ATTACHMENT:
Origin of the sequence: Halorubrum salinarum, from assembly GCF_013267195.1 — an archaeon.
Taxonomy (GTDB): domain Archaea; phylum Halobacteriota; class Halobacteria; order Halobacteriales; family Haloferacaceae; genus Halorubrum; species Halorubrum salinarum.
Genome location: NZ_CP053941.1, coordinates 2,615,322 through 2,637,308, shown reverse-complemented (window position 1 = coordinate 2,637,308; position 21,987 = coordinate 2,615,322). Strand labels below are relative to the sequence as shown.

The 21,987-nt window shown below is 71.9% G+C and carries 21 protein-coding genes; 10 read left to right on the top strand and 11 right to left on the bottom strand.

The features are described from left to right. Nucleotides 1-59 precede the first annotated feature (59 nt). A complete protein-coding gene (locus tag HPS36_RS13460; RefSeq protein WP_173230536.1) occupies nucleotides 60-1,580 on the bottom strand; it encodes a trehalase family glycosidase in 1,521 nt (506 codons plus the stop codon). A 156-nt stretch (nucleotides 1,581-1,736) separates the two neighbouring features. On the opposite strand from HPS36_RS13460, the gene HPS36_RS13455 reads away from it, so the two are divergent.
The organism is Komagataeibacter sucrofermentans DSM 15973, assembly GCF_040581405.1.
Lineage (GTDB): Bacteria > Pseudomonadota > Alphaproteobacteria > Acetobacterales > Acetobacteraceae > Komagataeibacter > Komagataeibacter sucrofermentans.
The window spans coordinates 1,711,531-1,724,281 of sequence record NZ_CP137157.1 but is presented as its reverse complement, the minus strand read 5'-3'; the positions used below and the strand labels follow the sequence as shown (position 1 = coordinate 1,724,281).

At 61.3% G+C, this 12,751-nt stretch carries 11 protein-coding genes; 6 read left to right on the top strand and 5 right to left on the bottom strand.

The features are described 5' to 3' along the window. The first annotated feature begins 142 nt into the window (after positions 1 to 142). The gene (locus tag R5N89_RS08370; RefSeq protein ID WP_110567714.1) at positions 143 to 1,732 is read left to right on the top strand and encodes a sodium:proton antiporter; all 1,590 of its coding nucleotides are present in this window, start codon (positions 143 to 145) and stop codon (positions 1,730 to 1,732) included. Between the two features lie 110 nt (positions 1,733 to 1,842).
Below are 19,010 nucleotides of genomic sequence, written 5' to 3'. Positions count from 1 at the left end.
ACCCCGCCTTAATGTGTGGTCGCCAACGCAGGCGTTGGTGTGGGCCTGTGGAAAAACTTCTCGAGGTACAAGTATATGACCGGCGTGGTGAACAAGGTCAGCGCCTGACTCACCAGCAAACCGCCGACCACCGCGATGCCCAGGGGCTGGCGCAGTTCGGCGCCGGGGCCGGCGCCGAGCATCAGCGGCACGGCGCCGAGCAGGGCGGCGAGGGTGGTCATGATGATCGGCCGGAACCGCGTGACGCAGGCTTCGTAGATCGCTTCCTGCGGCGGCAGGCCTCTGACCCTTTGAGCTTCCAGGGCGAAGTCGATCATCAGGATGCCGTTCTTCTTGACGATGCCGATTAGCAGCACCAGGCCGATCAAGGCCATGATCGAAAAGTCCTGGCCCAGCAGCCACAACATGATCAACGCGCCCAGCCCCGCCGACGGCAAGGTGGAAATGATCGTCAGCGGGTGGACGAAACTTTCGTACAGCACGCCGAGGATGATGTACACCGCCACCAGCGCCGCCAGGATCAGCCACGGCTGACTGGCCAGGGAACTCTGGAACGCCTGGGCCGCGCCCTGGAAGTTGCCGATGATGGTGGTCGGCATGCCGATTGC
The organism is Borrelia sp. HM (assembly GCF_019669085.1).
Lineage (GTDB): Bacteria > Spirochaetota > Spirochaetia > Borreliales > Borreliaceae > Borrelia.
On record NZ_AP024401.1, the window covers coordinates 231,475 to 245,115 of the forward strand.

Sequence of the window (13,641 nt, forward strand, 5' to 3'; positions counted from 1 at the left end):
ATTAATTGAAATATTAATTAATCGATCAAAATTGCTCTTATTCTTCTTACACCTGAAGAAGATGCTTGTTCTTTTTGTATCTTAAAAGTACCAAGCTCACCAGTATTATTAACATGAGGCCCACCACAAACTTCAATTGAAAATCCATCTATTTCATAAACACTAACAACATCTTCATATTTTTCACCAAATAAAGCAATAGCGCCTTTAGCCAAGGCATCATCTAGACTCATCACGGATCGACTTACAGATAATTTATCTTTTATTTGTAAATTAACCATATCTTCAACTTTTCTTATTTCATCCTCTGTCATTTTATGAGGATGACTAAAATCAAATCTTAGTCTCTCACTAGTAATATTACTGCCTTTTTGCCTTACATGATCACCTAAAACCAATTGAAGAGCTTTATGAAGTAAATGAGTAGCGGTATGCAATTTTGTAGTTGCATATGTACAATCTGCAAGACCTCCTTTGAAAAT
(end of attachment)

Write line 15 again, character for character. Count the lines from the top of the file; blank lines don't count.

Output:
On record NZ_AP024401.1, the window covers coordinates 231,475 to 245,115 of the forward strand.